Food historians generally agree the dish is named for Arthur Wellesley, First Duke of Wellington, the man who crushed Napoleon at Waterloo.
"Volumes have been written about Wellington the soldier, but the dish that bears his name is surprisingly elusive. Almost certainly the pastry covering was at first a mere paste of flour and water, wrapped around the uncooked tenderloin so that it would roast without browning, a culinary fad of the era. In time the covering became puff pastry and an integral part of the dish. Then the chefs on the continent, with their oft-noted penchant for lily-gilding, inserted a layer of truffles and pate de foie gras, today often simplified to mushrooms and chicken livers...In Ireland Beef Wellington, sometimes called Wellington Steak, remains a simple combination of excellent rare beef and flaky pastry. The dish is also known in France, where, not surprisingly, it is simply called filet de boeuf in croute."
---Rare Bits: Unusual Origins of Popular Recipes, Patricia Bunning Stevens [Ohio University Press:Athens] 1998 (p. 95-6)
"I am persuaded that beef Wellington is of Irish origin. In Irish Traditional Food, Theodora FitzGibbon offers a recipe for Steig Wellington, using the Irish spelling for steak. She prefaces the recipe with the statement that "this was said to be a favorite of the Duke of Wellington, and it is sometimes also known as beef Wellington.""
---Craig Claiborne's The New York Times Food Encyclopedia, compiled by Joan Whitman [Times Books:New York] 1985 (p. 34-5)
"Jane Garmey includes it [Beef Wellington] in Great British Cooking: A Well Kept Secret, (1981), but admits that the recipe's origin is a mystery. "I have never been able to find a reference to Beef Wellington in any British cookery book, old or new," she writes in her recipe headnote. "However, since...cooking meat in a pastry case was fairly common at the end of the eighteenth century and since this is a rather special way to prepare a beef fillet, it would seem unfair to omit Beef Wellington for its dubious heritage." Strangely, Adrian Baily makes no mention of Beef Wellington in The Cooking of the British Isles, (1969), a time when this fussy recipe was in vogue in this country (it was said to be President Nixon's favorite). Beef Wellington...became a showpiece of ambitious 60s hostesses...Before long there were shortcut versions with canned liver paste substituting for foie gras, canned mushrooms for duxelles, and refrigerator crescent rolls or any frozen pastry shells for puff pastry. There was even Hamburger a la Wellington (House Beautiful Magazine, January 1970). By the 80s, however, it was over. Beef Wellington had lost its cachet."
---American Century Cookbook: The Most Popular Recipes of the 20th Century, Jean Anderson [Clarkson Potter:New York] 1997 (p. 126)
"Beef Wellington was the premier party dish of the 1960s...it was rich, dramatic, expensive, and seemed difficult and time-consuming to prepare. In short, it was everything a gourmet dish should be. In Masters of American Cookery, Betty Fussell credited beef Wellington's phenomenal popularity in the Sixties to "the discovery that anybody, with a little care, could make an edible crust."...Exactly who invented beef Wellington is not known, but there is a long Anglo-Irish-French tradition of meat cooked in pastry. Undoubtedly what we in the Unted States call beef Wellington is based on the Wellington steak of England and the steig Wellington of Ireland...In France the dish is known as filet de boeuf en croute, but whether it originated on the west of the east side of the English Channel is unkown."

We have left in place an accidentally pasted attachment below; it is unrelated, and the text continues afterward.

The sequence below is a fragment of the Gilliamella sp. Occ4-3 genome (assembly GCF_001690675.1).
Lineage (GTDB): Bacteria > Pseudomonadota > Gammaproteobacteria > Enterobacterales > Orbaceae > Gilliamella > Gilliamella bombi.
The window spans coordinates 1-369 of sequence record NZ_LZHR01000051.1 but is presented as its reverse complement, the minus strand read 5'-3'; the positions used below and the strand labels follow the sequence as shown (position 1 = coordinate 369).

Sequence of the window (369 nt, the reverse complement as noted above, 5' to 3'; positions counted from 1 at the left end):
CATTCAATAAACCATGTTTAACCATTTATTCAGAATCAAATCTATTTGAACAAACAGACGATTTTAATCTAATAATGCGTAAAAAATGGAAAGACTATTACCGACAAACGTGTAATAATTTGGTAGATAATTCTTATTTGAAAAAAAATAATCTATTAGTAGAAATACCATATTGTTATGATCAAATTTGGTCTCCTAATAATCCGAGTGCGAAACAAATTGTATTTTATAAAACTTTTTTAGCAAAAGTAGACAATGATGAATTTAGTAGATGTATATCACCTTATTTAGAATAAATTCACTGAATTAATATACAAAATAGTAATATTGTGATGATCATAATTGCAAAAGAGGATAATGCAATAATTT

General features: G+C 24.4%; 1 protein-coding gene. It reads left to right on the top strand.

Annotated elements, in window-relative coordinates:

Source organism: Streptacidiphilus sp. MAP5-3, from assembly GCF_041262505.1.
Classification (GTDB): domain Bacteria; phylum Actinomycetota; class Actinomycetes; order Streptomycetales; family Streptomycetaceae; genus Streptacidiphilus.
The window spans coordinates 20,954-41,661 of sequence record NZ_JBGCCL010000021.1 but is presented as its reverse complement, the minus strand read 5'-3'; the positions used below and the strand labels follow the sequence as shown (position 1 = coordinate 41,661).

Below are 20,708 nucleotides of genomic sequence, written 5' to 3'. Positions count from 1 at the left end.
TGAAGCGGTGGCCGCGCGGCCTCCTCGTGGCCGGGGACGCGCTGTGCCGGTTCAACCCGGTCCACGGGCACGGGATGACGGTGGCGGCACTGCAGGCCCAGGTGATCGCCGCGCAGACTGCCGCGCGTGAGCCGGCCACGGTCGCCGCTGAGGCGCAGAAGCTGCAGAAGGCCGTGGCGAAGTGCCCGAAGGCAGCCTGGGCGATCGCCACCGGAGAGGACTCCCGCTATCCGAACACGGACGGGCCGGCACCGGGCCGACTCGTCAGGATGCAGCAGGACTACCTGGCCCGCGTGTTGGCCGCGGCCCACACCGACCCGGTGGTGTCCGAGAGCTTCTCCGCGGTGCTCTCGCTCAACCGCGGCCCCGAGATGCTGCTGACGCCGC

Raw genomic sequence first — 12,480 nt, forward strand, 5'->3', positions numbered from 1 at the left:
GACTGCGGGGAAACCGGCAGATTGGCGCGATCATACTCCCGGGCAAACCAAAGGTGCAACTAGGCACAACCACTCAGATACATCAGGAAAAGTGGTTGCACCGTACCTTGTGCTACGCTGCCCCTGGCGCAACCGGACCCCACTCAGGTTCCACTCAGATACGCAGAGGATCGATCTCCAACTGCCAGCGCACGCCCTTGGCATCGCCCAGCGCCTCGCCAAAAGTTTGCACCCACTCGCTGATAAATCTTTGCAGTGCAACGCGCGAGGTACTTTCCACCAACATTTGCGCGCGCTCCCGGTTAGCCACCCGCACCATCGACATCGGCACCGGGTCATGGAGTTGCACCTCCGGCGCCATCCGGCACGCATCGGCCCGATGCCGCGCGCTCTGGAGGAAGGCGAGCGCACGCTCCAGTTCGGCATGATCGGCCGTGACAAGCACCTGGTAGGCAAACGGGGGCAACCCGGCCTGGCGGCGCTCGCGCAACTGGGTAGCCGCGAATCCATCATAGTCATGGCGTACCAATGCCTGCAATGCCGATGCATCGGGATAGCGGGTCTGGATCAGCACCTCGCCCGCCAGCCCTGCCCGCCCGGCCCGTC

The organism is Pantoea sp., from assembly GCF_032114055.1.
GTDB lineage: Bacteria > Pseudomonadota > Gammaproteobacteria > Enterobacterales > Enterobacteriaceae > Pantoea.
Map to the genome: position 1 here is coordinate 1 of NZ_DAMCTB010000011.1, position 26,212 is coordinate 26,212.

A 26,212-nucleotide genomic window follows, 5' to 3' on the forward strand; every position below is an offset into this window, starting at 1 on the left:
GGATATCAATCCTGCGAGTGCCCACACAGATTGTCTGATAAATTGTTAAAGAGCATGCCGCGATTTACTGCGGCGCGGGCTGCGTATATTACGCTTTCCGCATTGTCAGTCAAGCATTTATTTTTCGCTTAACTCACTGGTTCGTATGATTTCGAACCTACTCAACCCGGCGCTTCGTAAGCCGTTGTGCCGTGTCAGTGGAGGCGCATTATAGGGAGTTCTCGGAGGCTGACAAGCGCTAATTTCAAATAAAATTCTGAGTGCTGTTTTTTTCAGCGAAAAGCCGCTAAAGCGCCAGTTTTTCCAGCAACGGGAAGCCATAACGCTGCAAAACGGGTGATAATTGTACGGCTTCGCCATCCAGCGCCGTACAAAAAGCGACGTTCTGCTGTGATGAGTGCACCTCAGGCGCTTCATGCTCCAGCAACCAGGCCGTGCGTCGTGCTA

---Fashionable Food: Seven Decades of Food Fads, Sylvia Lovegren [MacMillan:New York] 1995 (p. 232)
"Despite such ethnic fervor, one of the most popular dishes of the day was the very classic, very British Beef Wellington a fillet of beef tenderloin coated with pate‚ de foie gras and a duxelles of mushrooms that are then all wrapped in a puff pastry crust. Some believe that Wellington's popularity had more to do with America's competitive spirit than with any deep passion for British cuisine. It began in the '60s when couples started dabbling in a bit of culinary one-upmanship. Dinner parties with friends became elaborate as complicated recipes appeared on tables with greater regularity. Beef Wellington was considered the height of difficulty and expense because of the preparation of the puff pastry and the price of the pate‚ de foie gras. Kudos and furtive jealous glances went to the cook who mastered such a bear of a recipe. Although Beef Wellington went the way of Beef Stroganoff and Boeuf Bourguignon, it did stage a comeback in magazines such as Gourmet in the '90s, when prepackaged puff pastry and domestic foie gras made it much easier and less expense to make."
--- Leites Culinaria, Dining Through the Decades: Food of the 1970s
When did Beef Wellington become popular in the USA?
Historic newspapers confirm interest in Beef Wellington (restaurant fare, recipes, quickie home versions) peaked chic in the 1960s-1970s. Chicken Wellington was introduced in the 1970s.